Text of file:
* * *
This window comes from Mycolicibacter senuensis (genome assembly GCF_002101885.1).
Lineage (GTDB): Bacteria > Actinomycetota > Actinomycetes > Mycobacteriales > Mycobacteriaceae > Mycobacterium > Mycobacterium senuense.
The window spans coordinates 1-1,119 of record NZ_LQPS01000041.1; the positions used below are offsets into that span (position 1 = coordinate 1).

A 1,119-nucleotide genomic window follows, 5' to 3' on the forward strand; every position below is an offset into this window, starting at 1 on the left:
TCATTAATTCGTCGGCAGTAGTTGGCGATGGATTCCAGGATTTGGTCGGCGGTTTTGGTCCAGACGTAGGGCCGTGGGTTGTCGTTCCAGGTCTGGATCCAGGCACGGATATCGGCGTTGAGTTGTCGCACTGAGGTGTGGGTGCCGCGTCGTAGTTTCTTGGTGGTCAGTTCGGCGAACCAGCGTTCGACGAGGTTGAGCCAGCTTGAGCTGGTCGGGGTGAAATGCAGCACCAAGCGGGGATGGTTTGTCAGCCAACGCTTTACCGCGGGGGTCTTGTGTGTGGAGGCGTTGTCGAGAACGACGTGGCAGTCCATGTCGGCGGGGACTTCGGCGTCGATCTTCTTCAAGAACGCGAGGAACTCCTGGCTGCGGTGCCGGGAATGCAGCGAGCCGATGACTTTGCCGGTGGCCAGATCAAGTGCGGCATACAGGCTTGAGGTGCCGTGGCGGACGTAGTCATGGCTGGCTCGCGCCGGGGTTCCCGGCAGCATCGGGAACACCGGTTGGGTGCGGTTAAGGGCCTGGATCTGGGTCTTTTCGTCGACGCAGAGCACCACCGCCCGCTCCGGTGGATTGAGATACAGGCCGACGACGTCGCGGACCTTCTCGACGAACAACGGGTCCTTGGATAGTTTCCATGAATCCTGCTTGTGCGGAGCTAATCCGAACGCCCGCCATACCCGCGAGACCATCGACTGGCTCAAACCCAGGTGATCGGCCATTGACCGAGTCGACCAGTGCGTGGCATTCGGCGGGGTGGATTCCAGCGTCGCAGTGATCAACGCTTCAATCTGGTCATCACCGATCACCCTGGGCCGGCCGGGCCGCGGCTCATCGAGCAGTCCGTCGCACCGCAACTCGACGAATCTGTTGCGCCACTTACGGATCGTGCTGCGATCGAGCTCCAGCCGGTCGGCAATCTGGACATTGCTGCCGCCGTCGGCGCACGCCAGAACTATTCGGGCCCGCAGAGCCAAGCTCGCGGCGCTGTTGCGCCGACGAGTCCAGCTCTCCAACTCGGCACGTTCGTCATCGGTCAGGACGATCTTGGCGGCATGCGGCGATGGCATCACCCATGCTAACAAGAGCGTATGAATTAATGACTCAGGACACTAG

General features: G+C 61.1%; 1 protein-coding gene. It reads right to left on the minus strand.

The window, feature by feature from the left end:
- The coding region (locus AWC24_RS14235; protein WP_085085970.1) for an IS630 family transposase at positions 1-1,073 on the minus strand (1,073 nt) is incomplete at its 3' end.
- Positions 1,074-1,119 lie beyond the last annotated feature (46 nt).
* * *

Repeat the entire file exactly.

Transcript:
This window comes from Mycolicibacter senuensis (genome assembly GCF_002101885.1).
Lineage (GTDB): Bacteria > Actinomycetota > Actinomycetes > Mycobacteriales > Mycobacteriaceae > Mycobacterium > Mycobacterium senuense.
The window spans coordinates 1-1,119 of record NZ_LQPS01000041.1; the positions used below are offsets into that span (position 1 = coordinate 1).

A 1,119-nucleotide genomic window follows, 5' to 3' on the forward strand; every position below is an offset into this window, starting at 1 on the left:
TCATTAATTCGTCGGCAGTAGTTGGCGATGGATTCCAGGATTTGGTCGGCGGTTTTGGTCCAGACGTAGGGCCGTGGGTTGTCGTTCCAGGTCTGGATCCAGGCACGGATATCGGCGTTGAGTTGTCGCACTGAGGTGTGGGTGCCGCGTCGTAGTTTCTTGGTGGTCAGTTCGGCGAACCAGCGTTCGACGAGGTTGAGCCAGCTTGAGCTGGTCGGGGTGAAATGCAGCACCAAGCGGGGATGGTTTGTCAGCCAACGCTTTACCGCGGGGGTCTTGTGTGTGGAGGCGTTGTCGAGAACGACGTGGCAGTCCATGTCGGCGGGGACTTCGGCGTCGATCTTCTTCAAGAACGCGAGGAACTCCTGGCTGCGGTGCCGGGAATGCAGCGAGCCGATGACTTTGCCGGTGGCCAGATCAAGTGCGGCATACAGGCTTGAGGTGCCGTGGCGGACGTAGTCATGGCTGGCTCGCGCCGGGGTTCCCGGCAGCATCGGGAACACCGGTTGGGTGCGGTTAAGGGCCTGGATCTGGGTCTTTTCGTCGACGCAGAGCACCACCGCCCGCTCCGGTGGATTGAGATACAGGCCGACGACGTCGCGGACCTTCTCGACGAACAACGGGTCCTTGGATAGTTTCCATGAATCCTGCTTGTGCGGAGCTAATCCGAACGCCCGCCATACCCGCGAGACCATCGACTGGCTCAAACCCAGGTGATCGGCCATTGACCGAGTCGACCAGTGCGTGGCATTCGGCGGGGTGGATTCCAGCGTCGCAGTGATCAACGCTTCAATCTGGTCATCACCGATCACCCTGGGCCGGCCGGGCCGCGGCTCATCGAGCAGTCCGTCGCACCGCAACTCGACGAATCTGTTGCGCCACTTACGGATCGTGCTGCGATCGAGCTCCAGCCGGTCGGCAATCTGGACATTGCTGCCGCCGTCGGCGCACGCCAGAACTATTCGGGCCCGCAGAGCCAAGCTCGCGGCGCTGTTGCGCCGACGAGTCCAGCTCTCCAACTCGGCACGTTCGTCATCGGTCAGGACGATCTTGGCGGCATGCGGCGATGGCATCACCCATGCTAACAAGAGCGTATGAATTAATGACTCAGGACACTAG

General features: G+C 61.1%; 1 protein-coding gene. It reads right to left on the minus strand.

The window, feature by feature from the left end:
- The coding region (locus AWC24_RS14235; protein WP_085085970.1) for an IS630 family transposase at positions 1-1,073 on the minus strand (1,073 nt) is incomplete at its 3' end.
- Positions 1,074-1,119 lie beyond the last annotated feature (46 nt).